Experience the Guarani World of Yguazu, Paraguay.
Around 117,150 indigenous people live in Paraguay belonging to a total of 19 towns, and there are 493 indigenous communities in the country, according to the III Censo Nacional de Población y Viviendas para Pueblos Indígenas 2012. There are five linguistic families in Paraguay and the largest number of indigenous communities belongs to the Guaraní family, with 371 communities.
“Paraguay, the country of the ñandutí and the coconut flower, of the orange blossom and the yerba mate, has the base of its history in the fusion of the European, and the Guaraní” describes the Ministerio de Relaciones Exteriores of Paraguay.
A characteristic of this cultural fusion is the bilingualism that has lasted until today, since more than 80% of Paraguayans speak Spanish and Guaraní, and many have implemented Jopara, which is a mixture of both languages, explains the Ministerio.
In music, literature and everyday life, the Guaraní is present as a fundamental influence of Paraguayan culture. In addition to literary manifestations, the Guaraní culture has also left its mark in other artistic expressions such as theater, music, painting, and sculpture which can be experienced in museums, auditoriums, and art galleries.
Guarani World Circuit of Yguazú
The Circuito Vivencial Mundo Guaraní is located in the Yguazú district of Paraguay. One of its main attractions is a trail inside one of the few remnants of the Bosque Atlántico del Alto Paraná. Visitors to the center can participate in tours of the region and learn about Guarani culture through stories told by indigenous guides.
The Guaraní World Experiential Circuit is nestled inside the Alto Paraná Atlantic Forest, within the Protected Wilderness Area of the Yguazú Nature Reserve, which borders the Yguazú Lake.
The Center displays the cultural legacy of the Guaraní through innovative museography that traces Guaraní history from the first records to the present. The site showcases the worldview and biodiversity of the forest, as explained by Visita Paraguay.
Visitors can also enjoy parking, camping, and an 800-meter path with 6 thematic stations distributed within the forest and a floating deck.
The building was designed within sustainable and inclusive guidelines. There is an exhibition area for talks, conferences, educational workshops, a specialized library, a temporary exhibition hall, a souvenir shop and a restaurant with an incomparable view. The Yguazú Tourism Association (Asystur) manages the Guaraní World Circuit.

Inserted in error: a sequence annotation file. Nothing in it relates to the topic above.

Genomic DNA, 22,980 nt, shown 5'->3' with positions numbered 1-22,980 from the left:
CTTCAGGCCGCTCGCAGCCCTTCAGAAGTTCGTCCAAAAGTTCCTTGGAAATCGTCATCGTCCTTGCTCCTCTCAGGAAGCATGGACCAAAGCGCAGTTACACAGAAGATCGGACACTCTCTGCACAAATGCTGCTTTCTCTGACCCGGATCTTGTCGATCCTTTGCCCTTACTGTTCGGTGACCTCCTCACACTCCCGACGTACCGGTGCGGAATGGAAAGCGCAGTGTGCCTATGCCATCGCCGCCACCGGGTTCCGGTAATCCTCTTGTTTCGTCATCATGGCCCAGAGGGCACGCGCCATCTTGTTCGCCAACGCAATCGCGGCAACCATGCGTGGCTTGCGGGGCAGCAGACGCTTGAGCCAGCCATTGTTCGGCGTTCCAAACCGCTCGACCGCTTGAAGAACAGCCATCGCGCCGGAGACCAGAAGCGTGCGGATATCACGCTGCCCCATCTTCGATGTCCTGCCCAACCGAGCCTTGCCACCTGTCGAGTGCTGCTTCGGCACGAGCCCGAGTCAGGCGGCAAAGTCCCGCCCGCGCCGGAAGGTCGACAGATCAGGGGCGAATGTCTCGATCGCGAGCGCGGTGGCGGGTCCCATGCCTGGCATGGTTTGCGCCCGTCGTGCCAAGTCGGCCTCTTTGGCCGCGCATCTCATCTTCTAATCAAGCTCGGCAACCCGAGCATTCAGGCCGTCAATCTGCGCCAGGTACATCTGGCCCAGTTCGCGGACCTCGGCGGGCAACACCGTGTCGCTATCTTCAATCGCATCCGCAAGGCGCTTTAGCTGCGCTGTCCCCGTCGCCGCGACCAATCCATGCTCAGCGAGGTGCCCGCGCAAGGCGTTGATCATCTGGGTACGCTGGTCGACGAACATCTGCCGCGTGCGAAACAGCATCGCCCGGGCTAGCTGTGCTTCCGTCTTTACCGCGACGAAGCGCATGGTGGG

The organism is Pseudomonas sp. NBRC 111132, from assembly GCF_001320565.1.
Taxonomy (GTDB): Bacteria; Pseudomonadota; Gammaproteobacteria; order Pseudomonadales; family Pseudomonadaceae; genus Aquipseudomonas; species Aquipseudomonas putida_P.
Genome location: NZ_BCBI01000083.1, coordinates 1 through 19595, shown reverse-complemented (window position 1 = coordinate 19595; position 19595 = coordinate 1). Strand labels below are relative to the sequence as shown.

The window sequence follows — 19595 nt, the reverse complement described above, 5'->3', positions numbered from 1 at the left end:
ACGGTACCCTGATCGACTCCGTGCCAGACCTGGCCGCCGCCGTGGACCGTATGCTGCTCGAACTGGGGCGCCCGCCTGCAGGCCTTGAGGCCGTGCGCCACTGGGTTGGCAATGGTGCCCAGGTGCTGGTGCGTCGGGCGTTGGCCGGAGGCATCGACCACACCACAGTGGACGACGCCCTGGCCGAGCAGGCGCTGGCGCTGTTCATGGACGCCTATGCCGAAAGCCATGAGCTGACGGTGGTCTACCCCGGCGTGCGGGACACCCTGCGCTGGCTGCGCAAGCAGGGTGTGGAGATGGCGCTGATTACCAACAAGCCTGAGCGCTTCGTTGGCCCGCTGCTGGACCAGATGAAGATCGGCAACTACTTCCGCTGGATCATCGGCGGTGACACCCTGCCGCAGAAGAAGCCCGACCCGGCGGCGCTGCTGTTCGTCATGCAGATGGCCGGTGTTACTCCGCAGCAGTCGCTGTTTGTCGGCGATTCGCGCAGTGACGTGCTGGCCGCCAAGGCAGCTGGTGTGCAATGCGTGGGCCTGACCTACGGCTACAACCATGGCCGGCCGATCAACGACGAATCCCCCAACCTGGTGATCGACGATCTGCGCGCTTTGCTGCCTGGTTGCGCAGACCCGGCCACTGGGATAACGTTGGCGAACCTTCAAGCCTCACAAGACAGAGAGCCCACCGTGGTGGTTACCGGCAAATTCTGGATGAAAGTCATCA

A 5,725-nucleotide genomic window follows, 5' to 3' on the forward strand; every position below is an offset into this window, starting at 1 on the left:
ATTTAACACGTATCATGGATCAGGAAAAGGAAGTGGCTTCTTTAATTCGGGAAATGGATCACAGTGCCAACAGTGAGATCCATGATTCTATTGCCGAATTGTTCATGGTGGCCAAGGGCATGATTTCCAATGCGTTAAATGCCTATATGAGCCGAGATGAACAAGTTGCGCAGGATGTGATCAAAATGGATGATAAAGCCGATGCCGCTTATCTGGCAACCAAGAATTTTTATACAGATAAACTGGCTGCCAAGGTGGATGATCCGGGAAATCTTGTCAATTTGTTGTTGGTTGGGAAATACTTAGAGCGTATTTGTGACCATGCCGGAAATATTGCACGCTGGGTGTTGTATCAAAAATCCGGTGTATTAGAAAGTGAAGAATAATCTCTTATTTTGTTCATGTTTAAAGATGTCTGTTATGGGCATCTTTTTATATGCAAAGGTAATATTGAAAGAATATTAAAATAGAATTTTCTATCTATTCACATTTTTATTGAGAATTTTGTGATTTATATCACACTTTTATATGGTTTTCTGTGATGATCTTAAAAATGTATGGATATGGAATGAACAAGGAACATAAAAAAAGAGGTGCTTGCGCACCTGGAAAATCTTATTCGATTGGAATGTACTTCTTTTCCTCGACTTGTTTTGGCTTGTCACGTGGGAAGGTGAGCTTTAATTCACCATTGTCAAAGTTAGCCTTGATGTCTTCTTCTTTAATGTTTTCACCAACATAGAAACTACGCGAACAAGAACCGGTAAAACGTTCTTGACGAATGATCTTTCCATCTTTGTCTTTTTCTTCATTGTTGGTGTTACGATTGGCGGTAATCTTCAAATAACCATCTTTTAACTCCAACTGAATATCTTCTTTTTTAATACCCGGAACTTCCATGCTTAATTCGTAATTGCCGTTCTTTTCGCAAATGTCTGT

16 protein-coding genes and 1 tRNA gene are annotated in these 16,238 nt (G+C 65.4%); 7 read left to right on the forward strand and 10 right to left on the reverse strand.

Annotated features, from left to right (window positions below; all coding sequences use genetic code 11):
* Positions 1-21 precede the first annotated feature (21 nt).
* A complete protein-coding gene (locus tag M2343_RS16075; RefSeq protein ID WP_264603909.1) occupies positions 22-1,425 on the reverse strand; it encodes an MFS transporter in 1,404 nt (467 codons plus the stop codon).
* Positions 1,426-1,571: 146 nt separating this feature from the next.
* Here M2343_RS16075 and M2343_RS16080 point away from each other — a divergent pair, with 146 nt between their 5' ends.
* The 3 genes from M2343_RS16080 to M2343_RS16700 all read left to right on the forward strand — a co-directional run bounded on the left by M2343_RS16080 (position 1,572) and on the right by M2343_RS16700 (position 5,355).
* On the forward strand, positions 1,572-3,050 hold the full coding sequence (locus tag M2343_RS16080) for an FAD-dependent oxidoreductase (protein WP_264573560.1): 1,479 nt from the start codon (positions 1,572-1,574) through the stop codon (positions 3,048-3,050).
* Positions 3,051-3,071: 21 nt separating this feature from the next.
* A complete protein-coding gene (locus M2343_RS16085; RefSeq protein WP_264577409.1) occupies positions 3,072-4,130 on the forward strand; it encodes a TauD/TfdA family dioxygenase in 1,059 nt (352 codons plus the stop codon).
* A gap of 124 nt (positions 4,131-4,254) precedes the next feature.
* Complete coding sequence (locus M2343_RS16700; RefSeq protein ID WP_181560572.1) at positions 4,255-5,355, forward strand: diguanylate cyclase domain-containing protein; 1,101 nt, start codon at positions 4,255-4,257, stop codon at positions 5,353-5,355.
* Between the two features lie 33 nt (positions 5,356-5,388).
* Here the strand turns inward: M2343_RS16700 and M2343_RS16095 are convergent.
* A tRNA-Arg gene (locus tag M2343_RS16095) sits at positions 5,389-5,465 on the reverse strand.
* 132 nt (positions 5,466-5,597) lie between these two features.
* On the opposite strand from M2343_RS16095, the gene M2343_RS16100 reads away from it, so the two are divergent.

Paraguay, Leading Nature Destination in South America.
The regional head of the Senatur, Rocío Maldonado, explained to La Nacion, Paraguay, that a relevant aspect of the institution is its emphasis on the natural environment.
La Nacion describes that Paraguay is a recipient of the World Travel Awards, celebrating the country as a leading nature destination in South America.
One of the most exciting aspects of the center is that indigenous guides narrate stories along the trail, which include knowledge of the fauna, flora and the Guaraní culture.
The complex was created within the Yguazú Protected Wilderness Area, owned by Ande, with 18 hectares ceded to Senatur for the creation of the tourist attraction.
Tourism & the Yguazu District
The Yguazu district is included in the regional tourist circuit made up of Paraguay, Argentina, and Brazil. Upon arrival, visitors encounter the Pikypo park, located on the PY02 route, where there is an Information and Reception Center for Visitors operated by guides.
On Yguazu’s 61st anniversary, ABC.com wrote a an article celebrating Yguazu’s history. The Paraguayan press describes that Yguazu was born as a colony of Japanese immigrants and became a prosperous city known for its productive agriculture and tourist destination.
The district was founded as a colony on August 22, 1961 through a Migration Agreement between the Japanese and Paraguayan governments. At first, it was administered by the Japan JICA International Cooperation Agency and was declared a municipality by Law 815/80 on October 20, 1980. Over the years, other communities such as Germans, Swiss, French, Brazilians and Paraguayans added to the local population.
One of the most popular sites in the area is the imposing lake that was formed with the construction of the Yguazu Hydroelectric Power Plant. The Yguazu dam was built in 1977 and is located 32 km from the urban center. The lake promoted the development of tourist establishments such as beaches, cabins and inns. In this context, the Guaraní World Circuit of Yguazú was built; offering a unique experience centered on the culture of the Guaraní and complemented by breathtaking landscapes and ancestral culture.
To learn more, visit: Circuito Vivencial Mundo Guaraní
Dr. Soledad Quartucci founded Latina Republic in 2015. The company envisions a world where Latin American countries are seen as partners, and immigrants and refugees don’t have to live in the shadows. Latina Republic is a digital content company that highlights local Latin American perspectives that don’t make it into mainstream news. We feature articles, interviews and reports on conservation efforts, social justice, governance, culture, and tourism. Latina Republic champions equity, diversity, and inclusion, delivering timely communications that prioritize local Latin American voices.